No amount of government spending can accommodate for the fact that uncertainty is holding this economy back. Government spending during a period where fiscal policy is contractionary is like spraying primer in a carburetor of an engine with its fuel line detached. Sure you get a sputter, but without an attached fuel line, the engine will simply die, there will be no sustainable running of the engine. By focusing on government, and ignoring the private sector, Keynesians have the carriage in front of the horse. Until Keynesians figure out that it is the private sector that grows the economy, and government spending is dependent upon tax revenues derived from the private sector, their experiments will continue to fail, no matter how many articles they publish in the New York Times or how many unemployed citizens vote for their candidates. Keynesian economics slowly strangle the Golden Goose of the economy, whereas Reaganomics force fed the Golden Goose antibiotic and steroid laced high protein feed. Ironically, Bill Clinton was a practitioner of Reaganomics. After failing to implement the Keynesian "Hillarycare," he cut capital gains taxes, deregulated the internet and unleashed the free market. He also was fortunate enough to have inherited peace and prosperity entering office shortly after Reagan/Bush won the cold war, so he was able to balance the budget after the Republicans took over Congress in 1994.
Compare Clinton's era to today. Obamacare, changing taxes, changing regulations especially related to carbon and banking and misguided spending priorities, and blocking job creating projects like the Keystone Pipeline simply won't result in a strong economic recovery. Money is the fuel to any economic expansion, and with banks fearful of lending and Obamacare providing an incentive for employers to cut back employment, it is simply difficult to create any expectation of a strong recovery. Government simply can't tax and regulate their way to economic prosperity. If Keynesian spending was the answer, Japan and Greece would be the strongest economies on earth ... but they aren't, not even close.
The facts are, this economy is abysmal. Five years past 2008, and the unemployment statistics highlighted in this video are horrific. Labor force participation rate is hitting a 35 year low, job creation rate is declining, almost the entire drop in the unemployment rate from 10.0 to 7.3 is due to people dropping out of the labor force, there is a persistently high unemployment rate, disability claims have been surging and if all the people that have dropped out of the labor force are counted the real unemployment rate would be 14%. 14% is a Great Depression Era level of unemployment, and this is 5 years post 2008, and unlike the Great Depression, monetary policy has been highly stimulative. The people that have dropped out of the labor force due to being "discouraged," are likely to return, so as the economy does begin to strengthen, unemployment would be expected to initially increase, as hope replaces despair and the discouraged workers return to the labor force. This paradox of stronger economic growth resulting in higher unemployment will certainly provide a confusing situation for the Fed and will likely prolong the "taper."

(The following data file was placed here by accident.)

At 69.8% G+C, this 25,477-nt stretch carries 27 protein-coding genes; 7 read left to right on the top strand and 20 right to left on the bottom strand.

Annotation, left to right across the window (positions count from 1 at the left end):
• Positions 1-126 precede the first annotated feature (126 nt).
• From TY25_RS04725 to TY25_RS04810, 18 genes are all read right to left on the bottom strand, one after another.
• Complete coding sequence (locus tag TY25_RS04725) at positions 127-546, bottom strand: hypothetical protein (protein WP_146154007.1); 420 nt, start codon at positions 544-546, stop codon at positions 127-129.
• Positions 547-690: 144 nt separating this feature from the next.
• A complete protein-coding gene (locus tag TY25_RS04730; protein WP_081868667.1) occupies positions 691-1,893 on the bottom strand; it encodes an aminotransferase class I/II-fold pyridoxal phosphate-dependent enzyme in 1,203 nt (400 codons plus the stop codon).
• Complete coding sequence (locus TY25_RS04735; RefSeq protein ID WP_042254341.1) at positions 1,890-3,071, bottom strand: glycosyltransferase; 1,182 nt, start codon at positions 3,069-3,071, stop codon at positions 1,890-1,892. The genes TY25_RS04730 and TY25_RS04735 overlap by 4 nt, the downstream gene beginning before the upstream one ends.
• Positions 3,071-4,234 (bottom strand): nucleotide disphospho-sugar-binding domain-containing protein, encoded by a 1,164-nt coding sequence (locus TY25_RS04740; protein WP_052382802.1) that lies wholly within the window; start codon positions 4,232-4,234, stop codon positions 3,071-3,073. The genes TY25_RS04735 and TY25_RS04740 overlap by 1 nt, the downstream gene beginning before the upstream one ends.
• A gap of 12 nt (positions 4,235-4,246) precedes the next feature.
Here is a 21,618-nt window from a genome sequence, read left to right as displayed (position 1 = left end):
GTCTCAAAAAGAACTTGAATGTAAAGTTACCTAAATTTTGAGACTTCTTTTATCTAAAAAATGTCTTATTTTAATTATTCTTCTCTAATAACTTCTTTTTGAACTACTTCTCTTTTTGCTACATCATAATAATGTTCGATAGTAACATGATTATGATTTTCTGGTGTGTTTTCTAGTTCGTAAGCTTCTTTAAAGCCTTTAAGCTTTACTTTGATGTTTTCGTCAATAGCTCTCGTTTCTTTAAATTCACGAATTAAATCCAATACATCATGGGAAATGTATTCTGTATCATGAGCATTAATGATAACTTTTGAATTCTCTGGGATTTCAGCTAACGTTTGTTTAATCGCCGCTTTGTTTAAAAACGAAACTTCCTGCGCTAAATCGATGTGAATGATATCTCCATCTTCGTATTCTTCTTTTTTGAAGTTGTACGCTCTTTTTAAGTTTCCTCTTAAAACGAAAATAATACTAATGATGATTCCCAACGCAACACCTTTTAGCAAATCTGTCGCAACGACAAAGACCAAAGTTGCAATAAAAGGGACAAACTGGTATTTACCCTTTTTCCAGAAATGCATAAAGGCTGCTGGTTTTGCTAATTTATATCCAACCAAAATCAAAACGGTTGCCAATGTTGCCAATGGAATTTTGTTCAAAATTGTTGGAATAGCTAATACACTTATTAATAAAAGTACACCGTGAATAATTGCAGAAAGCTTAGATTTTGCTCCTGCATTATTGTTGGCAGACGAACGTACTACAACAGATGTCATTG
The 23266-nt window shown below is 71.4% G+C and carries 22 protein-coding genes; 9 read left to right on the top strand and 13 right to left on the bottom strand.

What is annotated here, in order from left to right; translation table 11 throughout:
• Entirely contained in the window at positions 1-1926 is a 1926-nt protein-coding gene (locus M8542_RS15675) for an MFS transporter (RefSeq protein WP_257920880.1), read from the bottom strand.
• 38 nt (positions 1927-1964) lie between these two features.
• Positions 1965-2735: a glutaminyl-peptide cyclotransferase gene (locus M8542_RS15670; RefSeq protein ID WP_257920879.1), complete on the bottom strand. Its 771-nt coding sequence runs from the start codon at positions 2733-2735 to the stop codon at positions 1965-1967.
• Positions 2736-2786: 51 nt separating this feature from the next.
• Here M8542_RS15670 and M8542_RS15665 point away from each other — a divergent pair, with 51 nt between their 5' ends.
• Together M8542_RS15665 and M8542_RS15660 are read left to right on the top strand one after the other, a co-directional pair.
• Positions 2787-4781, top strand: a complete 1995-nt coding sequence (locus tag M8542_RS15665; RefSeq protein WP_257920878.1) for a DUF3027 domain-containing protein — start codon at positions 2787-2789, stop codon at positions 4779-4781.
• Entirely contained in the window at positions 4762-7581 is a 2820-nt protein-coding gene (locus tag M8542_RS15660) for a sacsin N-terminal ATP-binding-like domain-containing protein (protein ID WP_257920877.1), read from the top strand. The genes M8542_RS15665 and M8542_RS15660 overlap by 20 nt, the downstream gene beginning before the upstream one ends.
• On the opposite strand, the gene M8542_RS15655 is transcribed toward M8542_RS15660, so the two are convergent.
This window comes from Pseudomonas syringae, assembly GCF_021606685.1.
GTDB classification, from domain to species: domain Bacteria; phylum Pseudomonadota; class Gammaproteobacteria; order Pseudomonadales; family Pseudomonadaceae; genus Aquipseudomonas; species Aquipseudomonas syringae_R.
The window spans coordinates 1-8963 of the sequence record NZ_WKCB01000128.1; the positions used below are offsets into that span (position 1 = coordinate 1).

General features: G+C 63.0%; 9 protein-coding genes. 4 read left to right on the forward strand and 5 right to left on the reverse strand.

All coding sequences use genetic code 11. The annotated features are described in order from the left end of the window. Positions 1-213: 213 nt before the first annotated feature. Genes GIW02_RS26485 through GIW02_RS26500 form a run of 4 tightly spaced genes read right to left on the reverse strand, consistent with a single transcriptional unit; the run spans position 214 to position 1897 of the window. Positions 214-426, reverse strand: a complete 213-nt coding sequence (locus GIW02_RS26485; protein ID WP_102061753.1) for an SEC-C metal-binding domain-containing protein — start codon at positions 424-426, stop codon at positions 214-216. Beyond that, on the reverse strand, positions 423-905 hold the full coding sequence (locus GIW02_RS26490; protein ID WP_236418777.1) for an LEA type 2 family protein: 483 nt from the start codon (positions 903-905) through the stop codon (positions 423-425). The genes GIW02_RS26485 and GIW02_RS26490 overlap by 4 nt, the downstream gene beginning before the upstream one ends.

In conclusion, because the current administration is following a Keynesian model it is highly unlikely that the US economy will recover at a pace necessary to unwind the "taper" in a timely manner. Going forward I would expect economic growth to be anemic, inflation to remain subdued and unemployment to remain stubbornly high, and maybe even increase as more and more of Obamacare is implemented. The persistently high unemployment will prevent the Fed from quickly implementing the "taper" and will delay any increases in interest rates. I would imagine that 3% will serve as a ceiling for the 10-year Treasury bond rates, and represent resistance that will only be penetrated once a real recovery is underway. What this means for investors is that interest rate sensitive sectors like utilities/iShares US Utilities (IDU) that have been hit hard lately are likely near a bottom of this correction cycle, further talk of more QE will prolong the slow death of gold/SPDR Gold Trust (GLD) and silver/iShares Silver Trust (SLV) and interest rates should remain below average for the foreseeable future. Emerging Markets/iShares MSCI Emerging Markets (EEM) that have been harmed by the back up in rates will have their days of reckoning extended. Bottom line, as long as the current administration embraces Keynesian economics, I would not count on a sustainable and robust recovery anytime soon, and if we don't get a robust recovery, the Fed will be slow in executing the "taper."
Disclaimer: This article is not an investment recommendation. Any analysis presented in this article is illustrative in nature, is based on an incomplete set of information and has limitations to its accuracy, and is not meant to be relied upon for investment decisions. Please consult a qualified investment advisor. The information upon which this material is based was obtained from sources believed to be reliable, but has not been independently verified. Therefore, the author cannot guarantee its accuracy. Any opinions or estimates constitute the author's best judgment as of the date of publication, and are subject to change without notice.